The Bappi Lahiri syndrome

The IPL trophy’s vital stats: A total of 2,554 round and baguette diamonds weighing 68.77 carats, 4,500 yellow sapphires weighing 218.55 carats, blue sapphires weighing 986 carats and 8 rubies weighing 248.70 carats; a gold weight for the statue [with the batsman’s hands the wrong way, so much for cricket awareness] is 691.15 grams.

I’d always thought — despite the best efforts of the commentary team to convince me otherwise by repeatedly chanting ‘That is the spectacular trophy they are all playing for’, that this confection was somewhere on the outer limits of bad taste.

I think it still is the final word — but the Pittsburg Steelers and their new rings run IPL close. From the Post Gazette:

Aka the Knuckleduster

Aka the Knuckleduster

The latest ring, in keeping with a long-held tradition of championship rings, is gaudy. In keeping with Steelers tradition, it is black and gold — 14-karat gold (and all those diamonds) on a black background.

The face contains six large, brilliant-cut diamonds, one for each Super Bowl victory. There are seven other diamonds that represent the Steelers’ seven conference championships and seven others below to add up to their 14 division titles in a football design.

The face includes a red, blue and yellow stone to resemble their hypocycloid logo. On one side of each ring are six Lombardi Trophies with the 27-23 score of their victory against Arizona in the Super Bowl. On the other is the ring owner’s name, the Steelers helmet logo, the NFL logo and the player’s number.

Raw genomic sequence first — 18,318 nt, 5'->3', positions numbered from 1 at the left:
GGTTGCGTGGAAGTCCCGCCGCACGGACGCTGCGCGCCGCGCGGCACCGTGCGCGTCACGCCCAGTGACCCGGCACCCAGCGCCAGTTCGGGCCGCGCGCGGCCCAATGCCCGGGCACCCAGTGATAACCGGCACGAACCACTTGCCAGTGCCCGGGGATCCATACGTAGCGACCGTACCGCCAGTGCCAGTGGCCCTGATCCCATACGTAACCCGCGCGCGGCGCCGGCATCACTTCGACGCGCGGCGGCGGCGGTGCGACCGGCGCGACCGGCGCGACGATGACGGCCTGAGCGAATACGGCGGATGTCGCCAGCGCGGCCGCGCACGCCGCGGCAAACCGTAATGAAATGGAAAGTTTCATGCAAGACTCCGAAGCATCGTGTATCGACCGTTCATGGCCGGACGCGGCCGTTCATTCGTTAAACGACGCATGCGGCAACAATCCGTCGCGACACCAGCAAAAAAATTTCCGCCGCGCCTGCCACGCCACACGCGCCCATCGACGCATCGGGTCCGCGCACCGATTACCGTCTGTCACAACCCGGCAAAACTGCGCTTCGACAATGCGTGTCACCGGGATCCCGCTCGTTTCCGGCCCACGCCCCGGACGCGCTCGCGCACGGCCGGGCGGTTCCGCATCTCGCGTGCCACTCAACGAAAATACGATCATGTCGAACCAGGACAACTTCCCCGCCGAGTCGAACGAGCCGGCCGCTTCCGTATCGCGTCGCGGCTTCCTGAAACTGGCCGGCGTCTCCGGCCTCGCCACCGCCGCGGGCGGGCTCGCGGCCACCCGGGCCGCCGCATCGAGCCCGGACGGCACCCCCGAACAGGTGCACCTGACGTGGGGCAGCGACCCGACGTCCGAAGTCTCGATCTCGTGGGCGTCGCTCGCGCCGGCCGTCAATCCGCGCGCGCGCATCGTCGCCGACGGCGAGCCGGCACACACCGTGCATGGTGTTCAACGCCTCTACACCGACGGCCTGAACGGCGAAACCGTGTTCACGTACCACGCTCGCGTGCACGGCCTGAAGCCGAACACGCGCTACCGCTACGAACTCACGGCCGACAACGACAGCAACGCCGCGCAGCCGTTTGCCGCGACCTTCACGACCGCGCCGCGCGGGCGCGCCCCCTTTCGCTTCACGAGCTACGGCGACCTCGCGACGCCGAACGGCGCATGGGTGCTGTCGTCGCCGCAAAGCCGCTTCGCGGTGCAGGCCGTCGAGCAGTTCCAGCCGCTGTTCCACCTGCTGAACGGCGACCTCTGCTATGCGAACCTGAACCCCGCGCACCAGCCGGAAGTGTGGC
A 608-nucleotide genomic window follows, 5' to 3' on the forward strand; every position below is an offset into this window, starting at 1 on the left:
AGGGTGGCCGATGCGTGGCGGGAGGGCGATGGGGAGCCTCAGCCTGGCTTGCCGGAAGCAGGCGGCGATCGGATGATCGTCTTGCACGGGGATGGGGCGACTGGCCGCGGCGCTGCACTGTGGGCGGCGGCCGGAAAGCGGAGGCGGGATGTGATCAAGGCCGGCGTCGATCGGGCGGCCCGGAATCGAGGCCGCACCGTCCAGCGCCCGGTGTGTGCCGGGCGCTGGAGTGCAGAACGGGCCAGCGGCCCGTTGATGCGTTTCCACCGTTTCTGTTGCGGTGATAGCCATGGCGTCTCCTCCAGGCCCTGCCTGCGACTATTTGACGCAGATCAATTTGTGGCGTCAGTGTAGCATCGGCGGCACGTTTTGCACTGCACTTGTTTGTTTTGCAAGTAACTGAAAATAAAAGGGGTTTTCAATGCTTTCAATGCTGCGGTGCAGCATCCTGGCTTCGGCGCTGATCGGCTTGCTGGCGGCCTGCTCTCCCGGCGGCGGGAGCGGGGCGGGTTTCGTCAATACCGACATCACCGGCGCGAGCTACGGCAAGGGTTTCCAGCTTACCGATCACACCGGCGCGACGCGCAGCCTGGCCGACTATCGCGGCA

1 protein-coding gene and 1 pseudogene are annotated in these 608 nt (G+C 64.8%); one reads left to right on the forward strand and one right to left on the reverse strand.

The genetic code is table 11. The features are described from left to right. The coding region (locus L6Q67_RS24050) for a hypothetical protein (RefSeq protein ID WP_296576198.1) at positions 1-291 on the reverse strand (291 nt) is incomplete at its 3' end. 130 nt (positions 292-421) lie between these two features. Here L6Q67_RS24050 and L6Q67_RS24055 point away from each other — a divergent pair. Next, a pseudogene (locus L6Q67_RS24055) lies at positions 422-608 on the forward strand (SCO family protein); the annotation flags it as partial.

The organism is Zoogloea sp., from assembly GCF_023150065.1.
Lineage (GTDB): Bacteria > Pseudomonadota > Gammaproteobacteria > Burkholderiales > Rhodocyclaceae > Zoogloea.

Clippings

Is the exercise freak the ultimate bore? Or, as Reid Buckely puts it in The American Conservative:

Would it be possible to invent a more stupefying supper companion than the person obsessed with keeping himself in Phidian perfection of pecs, abs, and buttocks, to the exclusion of mind and spirit? I am speaking of people so frenzied by the infantile desire to cheat time that they become infatuated with their bodies, worshiping them as ancient Hebrews in the desert fell before the golden calf. Are there more narcissistic human beings?

Gayle in a tea-cup

What the hell is with this Pavlovian need to play games with the word ‘Gayle’ in headlines? There are just so many ways you can do it and all of it has been explored, a few dozen times, since the man made his debut. It’s just a matter of self-discipline, I keep telling myself — and then there I go again. Oh well.

The original Captain Cool/Courtesy The Telegraph

The original Captain Cool/Courtesy The Telegraph

The over-arching narrative of this World Cup has to be the resurgence of the West Indies, all the more dramatic for the shambolic Test series that preceded it — and for captain Chris Gayle’s very evident disinterest, that prompted the likes of Viv Richards to blast him for “betrayal” and others to demand that he quit wearing West Indies immediately while non-partisan sections of the media debated whether there was after all something in Gayle’s suggestion that Test cricket was dying.

From that to this has been an amazing turnaround; Gayle is on the money when he suggests that his team is now feared by all rivals. Tony Cozier picks the batting, bowling and fielding of Dwayne Bravo as the team’s prime source of energy — unarguable, but it would seem to go against the meme British correspondents have been trying to inflict on us that IPL=bad.

So, why? Could it be that the shortest form of the game suits the interest level and attention span of this generation of West Indies cricketers the best?

So what has accounted for the team’s revival? Clearly the shorter the game, the more the West Indies enjoy it. In 2007 in England, the 3-0 loss in the Test series was followed by a 2-1 win in the ODIs. Three years earlier, after the 4-0 Test whitewash in England in 2004 came the triumph in the Champions Trophy. Two years later, they were forced to go through preliminary qualification yet still reached the final.